Moving Beyond Fear

Our fears are a treasure house of self-knowledge if we explore them.
—Marilyn French

I saw floating colors during the in-class essay, though I don’t remember Gatsby’s green light among them. I can still call to mind the tension of that sophomore-year English final in 1996. I’m seated in that chair, the pencil tight and slippery in my hand as it scribbles in the blue examination book, but I’m also standing behind my younger self. “It’s just the beginning,” I want to say—I can see that now. Instead, I slip fully into that moment. What I experienced then, I still want to understand.

The space of the high-ceilinged cafeteria seems to hunch over me as I hunch over the table, intermittently aware of the persistent scratching of other pencils. I’ve read Fitzgerald’s novel carefully, underlining whole paragraphs, filling up the margins with notes. Nonetheless, about halfway through the exam, I feel the bottom drop out from under me. I’ve rewritten and rubbed out the same line so many times, it seems as though the eraser will soon punch through the paper—and the specter of all the remaining empty pages looms up at me and turns the mundane world of final exams into a smeared kaleidoscope of flowing colors. Breath sweeping through me in gusts, I drop my pencil and leave the exam, sobbing.

I now look back on that day, from a distant mountaintop, as the pinnacle of my angst. Never again would anxiety overwhelm me so publicly, but overwhelm me it did, behind closed doors, despite the steps I took to ward it off—what I might, in those days, have called my process. I knew so little then and wanted so much. I guess that’s what we mean when we talk about beginning.

Process then meant strict self-control. If I lost control, I believed, I might also lose the ability to write, to express what I wanted, to move forward in life. Armed against that possibility, in the days leading up to a writing session, I permitted myself to read no book apart from the one assigned, so as to thoroughly focus my mind. It was a painful sacrifice since I loved to read and would otherwise have taken refuge in books of my own choosing. I drew up elaborate outlines, studded with textual excerpts and notes that I’d transcribed. I spent up to an hour alone in my room—the only place I could write—agonizing over just the right title. I’m sure I didn’t actually collapse in tears during every writing session, but it happened often enough that I remember it. I also remember what followed: I found my way into the piece. I drafted and revised it. And when I finished, relieved and exhilarated, the writing felt like mine, even though the forces that created it never did.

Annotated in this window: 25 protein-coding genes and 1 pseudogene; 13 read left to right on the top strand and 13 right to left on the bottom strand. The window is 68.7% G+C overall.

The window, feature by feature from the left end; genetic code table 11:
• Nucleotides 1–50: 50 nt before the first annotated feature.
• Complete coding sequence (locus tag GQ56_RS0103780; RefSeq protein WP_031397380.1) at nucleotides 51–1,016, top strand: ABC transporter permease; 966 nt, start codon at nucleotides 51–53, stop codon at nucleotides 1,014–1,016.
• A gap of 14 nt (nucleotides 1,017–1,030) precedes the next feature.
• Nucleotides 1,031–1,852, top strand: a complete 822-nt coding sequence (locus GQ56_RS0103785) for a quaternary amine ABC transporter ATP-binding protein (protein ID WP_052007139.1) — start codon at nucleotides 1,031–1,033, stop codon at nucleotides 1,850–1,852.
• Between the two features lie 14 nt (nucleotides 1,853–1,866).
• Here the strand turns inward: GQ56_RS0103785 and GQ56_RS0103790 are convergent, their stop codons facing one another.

I enrolled in graduate school with the fervent, mostly secret hope that deadlines would force me to deal with the enduring anxieties of the present. What changed me, however, was not journalism school, though its rewards were many, but writing all the time. The more pieces I wrote, the less each individual piece meant in itself. The more time I spent writing, the more comfortable I became with how much each individual piece did matter during that sacred period in which I worked on it. And over time, I revised my own process in the same way I would a story. All along, driven by my own stubborn desire to continually advance, I’d been learning how to revisit a piece with new eyes, as though from a different slant of self, so I could then rewrite what had seemed just right each previous time. With each new layer of work, new layers of words accumulated and extraneous layers fell away, like waves flowing in and out. I served the story, and process finally served me.

Not everything has changed: Behind one wall of my childhood room lie cardboard and plastic boxes replete with old assignments. On my computer, I keep drafts of everything. Somewhere I still have that in-class essay that I eventually went back and finished writing.

I didn’t know, for a long time, why I held on to them—papers that so little resemble what I enjoy reading or what I now want to write. Now, though, I think I understand. I keep those pages because they mean everything and nothing; because I loved them and hated them for exactly that reason; and because they were the beginning—but then again, so is every fresh page.

This article is excerpted from The Creative Compass: Writing Your Way from Inspiration to Publication © 2013, by Dan Millman and Sierra Prasada. Reprinted with permission from New World Library.

Sierra Prasada, a Washington DC-based author, journalist, editor, and teacher, is adapting Dan Millman’s best-selling novel The Journeys of Socrates into a...

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